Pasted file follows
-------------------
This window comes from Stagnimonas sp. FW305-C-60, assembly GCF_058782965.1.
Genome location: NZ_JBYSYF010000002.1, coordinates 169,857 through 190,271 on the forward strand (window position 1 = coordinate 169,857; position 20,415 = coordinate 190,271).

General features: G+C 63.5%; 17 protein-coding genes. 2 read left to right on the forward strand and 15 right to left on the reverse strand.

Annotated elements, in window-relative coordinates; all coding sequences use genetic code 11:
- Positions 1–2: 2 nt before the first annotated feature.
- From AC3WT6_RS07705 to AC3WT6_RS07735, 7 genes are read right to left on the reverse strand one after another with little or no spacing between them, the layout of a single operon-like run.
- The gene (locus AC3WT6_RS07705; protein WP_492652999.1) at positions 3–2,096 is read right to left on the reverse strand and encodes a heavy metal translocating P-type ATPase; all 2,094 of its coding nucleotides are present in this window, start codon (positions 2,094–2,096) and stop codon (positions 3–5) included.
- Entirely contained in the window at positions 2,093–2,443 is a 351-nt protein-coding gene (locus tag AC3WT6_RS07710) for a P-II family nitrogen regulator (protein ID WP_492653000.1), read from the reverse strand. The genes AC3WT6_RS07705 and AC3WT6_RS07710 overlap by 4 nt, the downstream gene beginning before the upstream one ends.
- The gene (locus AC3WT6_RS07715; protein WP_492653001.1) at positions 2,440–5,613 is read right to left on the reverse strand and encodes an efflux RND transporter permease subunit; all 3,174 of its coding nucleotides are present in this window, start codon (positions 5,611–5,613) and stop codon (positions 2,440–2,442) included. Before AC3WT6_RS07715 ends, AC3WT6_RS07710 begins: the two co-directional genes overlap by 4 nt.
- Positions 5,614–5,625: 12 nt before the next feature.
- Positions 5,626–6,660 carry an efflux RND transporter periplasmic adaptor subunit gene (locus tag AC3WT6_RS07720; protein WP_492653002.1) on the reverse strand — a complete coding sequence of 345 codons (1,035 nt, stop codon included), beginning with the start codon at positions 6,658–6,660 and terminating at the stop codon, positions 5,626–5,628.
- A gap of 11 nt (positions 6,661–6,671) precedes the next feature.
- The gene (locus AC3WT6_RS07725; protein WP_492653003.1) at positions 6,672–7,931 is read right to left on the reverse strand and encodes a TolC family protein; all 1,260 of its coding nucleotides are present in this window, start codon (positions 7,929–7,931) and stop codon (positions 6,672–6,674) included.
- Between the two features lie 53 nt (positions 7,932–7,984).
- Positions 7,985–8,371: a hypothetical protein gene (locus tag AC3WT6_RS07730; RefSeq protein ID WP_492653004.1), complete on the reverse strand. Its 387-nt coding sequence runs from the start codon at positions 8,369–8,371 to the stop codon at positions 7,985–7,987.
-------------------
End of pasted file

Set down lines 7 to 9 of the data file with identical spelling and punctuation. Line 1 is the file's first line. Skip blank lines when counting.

- The gene (locus AC3WT6_RS07705; protein WP_492652999.1) at positions 3–2,096 is read right to left on the reverse strand and encodes a heavy metal translocating P-type ATPase; all 2,094 of its coding nucleotides are present in this window, start codon (positions 2,094–2,096) and stop codon (positions 3–5) included.
- Entirely contained in the window at positions 2,093–2,443 is a 351-nt protein-coding gene (locus tag AC3WT6_RS07710) for a P-II family nitrogen regulator (protein ID WP_492653000.1), read from the reverse strand. The genes AC3WT6_RS07705 and AC3WT6_RS07710 overlap by 4 nt, the downstream gene beginning before the upstream one ends.
- The gene (locus AC3WT6_RS07715; protein WP_492653001.1) at positions 2,440–5,613 is read right to left on the reverse strand and encodes an efflux RND transporter permease subunit; all 3,174 of its coding nucleotides are present in this window, start codon (positions 5,611–5,613) and stop codon (positions 2,440–2,442) included. Before AC3WT6_RS07715 ends, AC3WT6_RS07710 begins: the two co-directional genes overlap by 4 nt.